Democrats’ views on power sharing in the state Senate have come a long way.
Each political party controls 20 seats in the state Senate, just like they did two years ago. But the the Democrats senators’ view has hardened now that they have the tie-breaking vote.
Let’s go back to November 2011 elections when Republicans gained two Senate seats, splitting the partisan count in the chamber down the middle and setting the stage for GOP Lt. Gov. Bill Bolling to cast tie-breaking votes on legislation.
A few weeks later, Republicans decreed that Bolling’s tie-breaking vote also applied to Senate rules and that with his support, they would they would push through a reorganization that would give the GOP chairmanship of all committees.
Democrats protested, saying Bolling’s tie-breaking powers did not give him a say in establishing the internal rules of the Senate. Sen. Donald McEachin, D-Henrico, said "Bolling is not a member of the Senate," and unsuccessfully asked a judge to stop the reorganization.
McEachin, the chairman of the chamber’s Democratic caucus, denounced the GOP’s reorganization as "an arrogant power grab."
Sen. Richard L. Saslaw, a Fairfax County Democrat who stood to lose his post as majority leader, agreed.
"Virginians elected 20 senators of each party, and it’s only right the power in the Senate is divided equally," Saslaw told the Richmond Times-Dispatch. "The Republicans are trying to overrule the will of the people and claim a majority they did not earn."
On Jan. 11, 2012, Senate Republicans, with Bolling’s support, pushed through a resolution giving their party chairmanships of all the committees and majority membership on the major panels. The measure passed on a 21-20 vote.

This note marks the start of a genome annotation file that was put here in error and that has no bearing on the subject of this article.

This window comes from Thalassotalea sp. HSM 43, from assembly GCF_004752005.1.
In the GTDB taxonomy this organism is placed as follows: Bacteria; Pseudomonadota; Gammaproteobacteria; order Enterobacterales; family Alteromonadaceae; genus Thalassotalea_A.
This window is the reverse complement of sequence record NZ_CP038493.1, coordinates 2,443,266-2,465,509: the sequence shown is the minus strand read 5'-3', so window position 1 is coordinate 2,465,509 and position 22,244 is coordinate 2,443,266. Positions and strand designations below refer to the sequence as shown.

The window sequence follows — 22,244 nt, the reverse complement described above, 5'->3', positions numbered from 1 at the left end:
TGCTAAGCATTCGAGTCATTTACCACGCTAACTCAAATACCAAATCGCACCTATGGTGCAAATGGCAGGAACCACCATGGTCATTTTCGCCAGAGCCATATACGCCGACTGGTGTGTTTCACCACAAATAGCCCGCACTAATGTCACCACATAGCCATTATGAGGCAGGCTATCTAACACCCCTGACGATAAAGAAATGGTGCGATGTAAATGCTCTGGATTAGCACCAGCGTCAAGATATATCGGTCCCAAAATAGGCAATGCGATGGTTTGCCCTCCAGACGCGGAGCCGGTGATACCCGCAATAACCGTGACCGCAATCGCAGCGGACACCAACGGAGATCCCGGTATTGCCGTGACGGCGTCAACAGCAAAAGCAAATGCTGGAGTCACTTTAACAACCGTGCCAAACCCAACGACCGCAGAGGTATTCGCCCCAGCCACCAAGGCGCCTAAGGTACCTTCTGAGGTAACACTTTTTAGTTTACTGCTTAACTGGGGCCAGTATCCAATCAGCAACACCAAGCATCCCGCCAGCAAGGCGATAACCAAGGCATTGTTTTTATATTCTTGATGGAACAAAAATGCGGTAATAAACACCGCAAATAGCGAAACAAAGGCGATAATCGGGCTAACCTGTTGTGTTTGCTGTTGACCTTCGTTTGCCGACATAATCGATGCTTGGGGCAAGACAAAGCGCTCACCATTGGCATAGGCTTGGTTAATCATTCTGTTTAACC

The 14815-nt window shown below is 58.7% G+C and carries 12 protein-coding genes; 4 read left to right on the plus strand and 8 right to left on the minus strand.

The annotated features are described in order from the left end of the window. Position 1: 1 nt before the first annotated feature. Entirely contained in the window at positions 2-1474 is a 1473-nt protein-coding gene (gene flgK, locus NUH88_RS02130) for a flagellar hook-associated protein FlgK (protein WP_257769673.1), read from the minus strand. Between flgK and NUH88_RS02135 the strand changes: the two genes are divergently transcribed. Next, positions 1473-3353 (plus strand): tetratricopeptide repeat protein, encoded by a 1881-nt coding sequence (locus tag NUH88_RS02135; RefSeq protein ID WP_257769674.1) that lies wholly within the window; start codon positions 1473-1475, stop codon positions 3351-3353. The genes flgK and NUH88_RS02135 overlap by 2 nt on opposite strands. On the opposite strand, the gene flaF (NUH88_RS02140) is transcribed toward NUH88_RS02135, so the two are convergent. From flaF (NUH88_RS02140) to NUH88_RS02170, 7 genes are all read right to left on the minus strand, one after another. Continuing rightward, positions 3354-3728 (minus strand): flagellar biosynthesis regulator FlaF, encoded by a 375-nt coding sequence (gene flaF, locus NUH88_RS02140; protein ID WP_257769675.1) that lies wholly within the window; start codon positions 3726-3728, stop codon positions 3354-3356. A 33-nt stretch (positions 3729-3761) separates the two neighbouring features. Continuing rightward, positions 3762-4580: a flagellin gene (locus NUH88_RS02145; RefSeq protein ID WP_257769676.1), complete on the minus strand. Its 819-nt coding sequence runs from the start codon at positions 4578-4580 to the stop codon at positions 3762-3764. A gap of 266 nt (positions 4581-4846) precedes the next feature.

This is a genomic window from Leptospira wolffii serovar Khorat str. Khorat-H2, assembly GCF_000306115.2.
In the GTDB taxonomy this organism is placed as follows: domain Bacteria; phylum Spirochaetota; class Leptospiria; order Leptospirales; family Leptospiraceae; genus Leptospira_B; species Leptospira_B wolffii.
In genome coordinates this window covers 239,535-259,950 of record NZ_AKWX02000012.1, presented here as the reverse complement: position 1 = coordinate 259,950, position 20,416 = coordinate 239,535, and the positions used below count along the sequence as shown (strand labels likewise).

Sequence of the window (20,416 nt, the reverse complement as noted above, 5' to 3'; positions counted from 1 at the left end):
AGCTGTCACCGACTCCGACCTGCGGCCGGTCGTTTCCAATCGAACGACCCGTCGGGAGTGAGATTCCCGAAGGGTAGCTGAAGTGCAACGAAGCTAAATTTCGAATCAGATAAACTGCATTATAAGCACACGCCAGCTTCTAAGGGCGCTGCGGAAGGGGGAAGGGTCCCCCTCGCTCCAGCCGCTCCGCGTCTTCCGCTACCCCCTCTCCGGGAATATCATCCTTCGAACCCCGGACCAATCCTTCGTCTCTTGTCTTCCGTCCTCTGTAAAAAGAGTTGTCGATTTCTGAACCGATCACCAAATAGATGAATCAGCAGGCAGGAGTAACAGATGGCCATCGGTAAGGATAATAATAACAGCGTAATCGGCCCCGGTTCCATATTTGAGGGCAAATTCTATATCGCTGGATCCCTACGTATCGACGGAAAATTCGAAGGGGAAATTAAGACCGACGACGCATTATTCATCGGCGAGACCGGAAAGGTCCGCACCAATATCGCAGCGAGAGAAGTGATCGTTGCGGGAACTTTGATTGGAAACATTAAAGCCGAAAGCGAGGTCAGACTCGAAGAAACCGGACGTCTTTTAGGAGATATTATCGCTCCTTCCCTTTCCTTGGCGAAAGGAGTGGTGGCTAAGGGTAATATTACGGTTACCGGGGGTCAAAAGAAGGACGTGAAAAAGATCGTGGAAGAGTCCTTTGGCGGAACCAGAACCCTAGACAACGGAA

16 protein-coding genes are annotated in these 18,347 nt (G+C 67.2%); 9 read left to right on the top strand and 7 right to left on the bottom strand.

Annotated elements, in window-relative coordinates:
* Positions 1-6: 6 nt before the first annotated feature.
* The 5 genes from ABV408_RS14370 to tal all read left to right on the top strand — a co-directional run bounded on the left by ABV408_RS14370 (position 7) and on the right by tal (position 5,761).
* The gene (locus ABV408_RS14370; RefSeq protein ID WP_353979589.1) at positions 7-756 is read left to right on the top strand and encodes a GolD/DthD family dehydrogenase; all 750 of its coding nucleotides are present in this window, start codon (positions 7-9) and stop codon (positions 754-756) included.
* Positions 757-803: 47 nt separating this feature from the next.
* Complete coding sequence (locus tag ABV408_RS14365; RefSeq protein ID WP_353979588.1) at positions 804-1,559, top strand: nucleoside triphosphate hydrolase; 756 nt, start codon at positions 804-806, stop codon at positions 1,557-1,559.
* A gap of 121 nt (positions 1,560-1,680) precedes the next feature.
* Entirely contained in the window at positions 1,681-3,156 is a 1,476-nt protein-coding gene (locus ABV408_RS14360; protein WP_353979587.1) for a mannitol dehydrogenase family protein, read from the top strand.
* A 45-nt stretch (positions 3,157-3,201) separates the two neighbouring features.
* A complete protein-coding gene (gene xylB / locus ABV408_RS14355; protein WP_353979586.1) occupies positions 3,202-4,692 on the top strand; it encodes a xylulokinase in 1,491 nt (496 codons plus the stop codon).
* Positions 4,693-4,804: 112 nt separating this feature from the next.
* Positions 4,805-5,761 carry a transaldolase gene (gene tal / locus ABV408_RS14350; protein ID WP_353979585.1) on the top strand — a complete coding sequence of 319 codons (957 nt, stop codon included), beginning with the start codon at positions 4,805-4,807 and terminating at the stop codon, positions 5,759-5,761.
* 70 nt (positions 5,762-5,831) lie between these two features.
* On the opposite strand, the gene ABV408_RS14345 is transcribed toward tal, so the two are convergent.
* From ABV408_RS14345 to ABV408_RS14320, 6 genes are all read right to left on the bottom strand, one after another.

"It’s grossly unfair to the citizens of Virginia who voted for a 20-20 Senate," said Sen. John S. Edwards, D-Roanoke, according to the Richmond Times-Dispatch. "I think the citizens of Virginia want the Senate of Virginia to engage in a power-sharing agreement."
But Republicans were not sympathetic. Sen. Tommy Norment, who was poised to become the new majority leader, said the reorganization was a "rearticulation of Senate rules" that the GOP found "appropriate."
Now, let’s flash forward. In November 2013, Democrat Ralph Northam was elected lieutenant governor. And this Monday, Democrat Lynwood Lewis was declared the winner of a special election to take Northam’s seat in the Senate.
On Tuesday, Lewis was sworn in, giving Democrats a 21-20 edge with Northam’s tie-breaking vote. That allowed the Democrats to push through their own reorganization on a series of 21-20 votes. Democrats gave themselves the leadership of all committees -- although it should be noted they agreed to share the chairmanship of the powerful Finance Committee with Republican Walter Stosch, a bipartisan gesture the GOP was unwilling to make two years ago.
Echoing Republican actions of 2012, the Democrats gave themselves majorities on all committees but two: Local Government; and Rehabilitation and Social Services.
Republicans, perhaps mindful of their actions two years ago, did not call on the Democrats to share power or contest the lieutenant governor’s right to break the tie votes. But they did complain about several new precedents the Democrats set, including one that would empower the Rules Committee to kill Senate bills that are "significantly amended" by the Republican-led House of Delegates. In the past, House amendments to Senate bills were considered by the full Senate.
The Democrats’ reorganization plan was authored by McEachin -- the same person who called the GOP takeover two years ago "an arrogant power grab." McEachin said his change of view this year is rooted in the GOP’s actions two years ago. During debate, he frequently repeated Norment’s 2012 line about "a rearticulation of Senate rules."
Saslaw, in a written statement after the vote, said time have changed. "We now have a majority and we have a responsibility to use that majority to work on the issues voters care about," he wrote.
No doubt, the Senate Democrats have U-turned on power sharing. We rate it a "Full Flop."
Correction: A comment made by Sen. Richard Saslaw was incorrectly attributed to Sen. Donald McEachin in an earlier version of this story. The attribution has been corrected in this updated post.